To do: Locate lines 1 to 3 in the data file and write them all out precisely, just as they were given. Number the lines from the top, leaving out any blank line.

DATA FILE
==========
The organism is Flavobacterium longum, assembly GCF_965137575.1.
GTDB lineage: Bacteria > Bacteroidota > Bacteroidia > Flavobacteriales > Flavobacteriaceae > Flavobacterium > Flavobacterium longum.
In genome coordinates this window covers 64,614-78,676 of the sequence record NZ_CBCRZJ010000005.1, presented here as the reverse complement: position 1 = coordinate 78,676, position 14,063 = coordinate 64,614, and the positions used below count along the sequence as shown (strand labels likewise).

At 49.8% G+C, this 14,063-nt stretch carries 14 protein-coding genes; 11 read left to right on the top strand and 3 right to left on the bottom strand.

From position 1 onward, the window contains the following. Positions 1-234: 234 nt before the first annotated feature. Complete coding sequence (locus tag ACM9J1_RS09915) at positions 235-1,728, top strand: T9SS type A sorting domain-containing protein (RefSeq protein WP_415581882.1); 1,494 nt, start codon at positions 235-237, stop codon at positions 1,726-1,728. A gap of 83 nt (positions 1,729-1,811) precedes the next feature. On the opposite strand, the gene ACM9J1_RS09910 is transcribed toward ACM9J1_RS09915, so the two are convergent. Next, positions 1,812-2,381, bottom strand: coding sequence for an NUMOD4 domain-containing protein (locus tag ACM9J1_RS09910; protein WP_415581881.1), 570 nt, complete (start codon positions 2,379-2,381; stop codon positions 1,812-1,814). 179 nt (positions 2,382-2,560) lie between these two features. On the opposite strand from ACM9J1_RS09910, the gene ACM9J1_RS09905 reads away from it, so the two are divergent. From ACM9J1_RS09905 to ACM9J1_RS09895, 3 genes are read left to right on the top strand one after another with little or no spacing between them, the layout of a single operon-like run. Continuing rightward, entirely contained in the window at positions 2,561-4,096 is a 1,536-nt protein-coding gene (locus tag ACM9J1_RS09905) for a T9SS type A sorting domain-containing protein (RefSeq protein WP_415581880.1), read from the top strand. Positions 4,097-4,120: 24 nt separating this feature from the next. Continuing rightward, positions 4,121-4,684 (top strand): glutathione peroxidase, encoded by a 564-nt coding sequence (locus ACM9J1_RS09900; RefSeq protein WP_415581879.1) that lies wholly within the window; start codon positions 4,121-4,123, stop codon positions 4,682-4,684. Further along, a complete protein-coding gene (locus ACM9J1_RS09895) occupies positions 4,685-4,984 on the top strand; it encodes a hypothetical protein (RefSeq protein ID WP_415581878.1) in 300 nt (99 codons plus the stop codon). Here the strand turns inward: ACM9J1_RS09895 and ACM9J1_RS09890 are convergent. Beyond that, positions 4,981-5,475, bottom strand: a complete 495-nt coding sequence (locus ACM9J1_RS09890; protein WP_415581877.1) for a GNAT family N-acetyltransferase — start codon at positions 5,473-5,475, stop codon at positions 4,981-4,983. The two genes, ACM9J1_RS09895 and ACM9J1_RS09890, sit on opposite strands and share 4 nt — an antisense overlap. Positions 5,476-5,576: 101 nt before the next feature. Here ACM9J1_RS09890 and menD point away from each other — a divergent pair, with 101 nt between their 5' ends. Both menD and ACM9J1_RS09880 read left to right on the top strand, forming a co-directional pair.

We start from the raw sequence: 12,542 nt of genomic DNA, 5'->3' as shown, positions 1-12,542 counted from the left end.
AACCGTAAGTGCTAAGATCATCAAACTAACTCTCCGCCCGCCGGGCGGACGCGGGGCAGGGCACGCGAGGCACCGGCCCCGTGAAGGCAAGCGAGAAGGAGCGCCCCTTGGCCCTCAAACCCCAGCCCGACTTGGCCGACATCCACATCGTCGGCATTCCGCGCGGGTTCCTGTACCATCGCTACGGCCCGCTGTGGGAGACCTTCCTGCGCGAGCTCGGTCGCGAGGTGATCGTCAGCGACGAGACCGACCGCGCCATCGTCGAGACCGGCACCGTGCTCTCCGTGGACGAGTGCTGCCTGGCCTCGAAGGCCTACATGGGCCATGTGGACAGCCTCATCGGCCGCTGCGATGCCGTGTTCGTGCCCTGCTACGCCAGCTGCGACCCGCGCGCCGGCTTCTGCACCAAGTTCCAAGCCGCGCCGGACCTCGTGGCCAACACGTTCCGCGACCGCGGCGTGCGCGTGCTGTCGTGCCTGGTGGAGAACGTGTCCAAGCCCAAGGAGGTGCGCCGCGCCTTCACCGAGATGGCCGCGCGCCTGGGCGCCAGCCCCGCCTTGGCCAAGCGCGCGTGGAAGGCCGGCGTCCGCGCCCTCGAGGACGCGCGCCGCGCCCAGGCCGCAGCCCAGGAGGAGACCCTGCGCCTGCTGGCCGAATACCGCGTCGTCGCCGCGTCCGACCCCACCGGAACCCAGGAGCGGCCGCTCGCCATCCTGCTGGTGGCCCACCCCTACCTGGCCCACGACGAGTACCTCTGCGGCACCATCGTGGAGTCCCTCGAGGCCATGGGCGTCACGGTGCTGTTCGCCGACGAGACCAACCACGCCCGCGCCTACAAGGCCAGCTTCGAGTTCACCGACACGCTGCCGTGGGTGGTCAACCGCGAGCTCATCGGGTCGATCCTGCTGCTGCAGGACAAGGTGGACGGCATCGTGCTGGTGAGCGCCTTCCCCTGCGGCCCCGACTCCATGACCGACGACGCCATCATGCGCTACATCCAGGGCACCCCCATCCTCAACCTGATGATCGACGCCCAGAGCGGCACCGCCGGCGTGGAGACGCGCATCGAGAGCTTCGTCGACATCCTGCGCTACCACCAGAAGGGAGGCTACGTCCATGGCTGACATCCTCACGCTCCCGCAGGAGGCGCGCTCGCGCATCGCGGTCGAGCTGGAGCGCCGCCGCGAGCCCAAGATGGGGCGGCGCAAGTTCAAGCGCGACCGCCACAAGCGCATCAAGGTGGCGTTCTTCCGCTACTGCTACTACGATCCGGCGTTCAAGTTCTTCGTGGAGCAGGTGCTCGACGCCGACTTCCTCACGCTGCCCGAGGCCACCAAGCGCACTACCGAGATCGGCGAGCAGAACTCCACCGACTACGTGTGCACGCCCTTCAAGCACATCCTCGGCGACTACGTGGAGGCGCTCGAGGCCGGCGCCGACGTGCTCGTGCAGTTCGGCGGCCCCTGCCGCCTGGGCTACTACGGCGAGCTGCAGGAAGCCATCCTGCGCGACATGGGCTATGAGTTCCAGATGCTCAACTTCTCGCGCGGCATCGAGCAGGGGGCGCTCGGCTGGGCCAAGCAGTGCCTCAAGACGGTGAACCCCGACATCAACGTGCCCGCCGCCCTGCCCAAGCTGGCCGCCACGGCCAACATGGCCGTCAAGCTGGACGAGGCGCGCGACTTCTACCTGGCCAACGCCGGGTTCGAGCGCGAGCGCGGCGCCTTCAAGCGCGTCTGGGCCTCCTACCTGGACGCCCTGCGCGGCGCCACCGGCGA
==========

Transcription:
The organism is Flavobacterium longum, assembly GCF_965137575.1.
GTDB lineage: Bacteria > Bacteroidota > Bacteroidia > Flavobacteriales > Flavobacteriaceae > Flavobacterium > Flavobacterium longum.
In genome coordinates this window covers 64,614-78,676 of the sequence record NZ_CBCRZJ010000005.1, presented here as the reverse complement: position 1 = coordinate 78,676, position 14,063 = coordinate 64,614, and the positions used below count along the sequence as shown (strand labels likewise).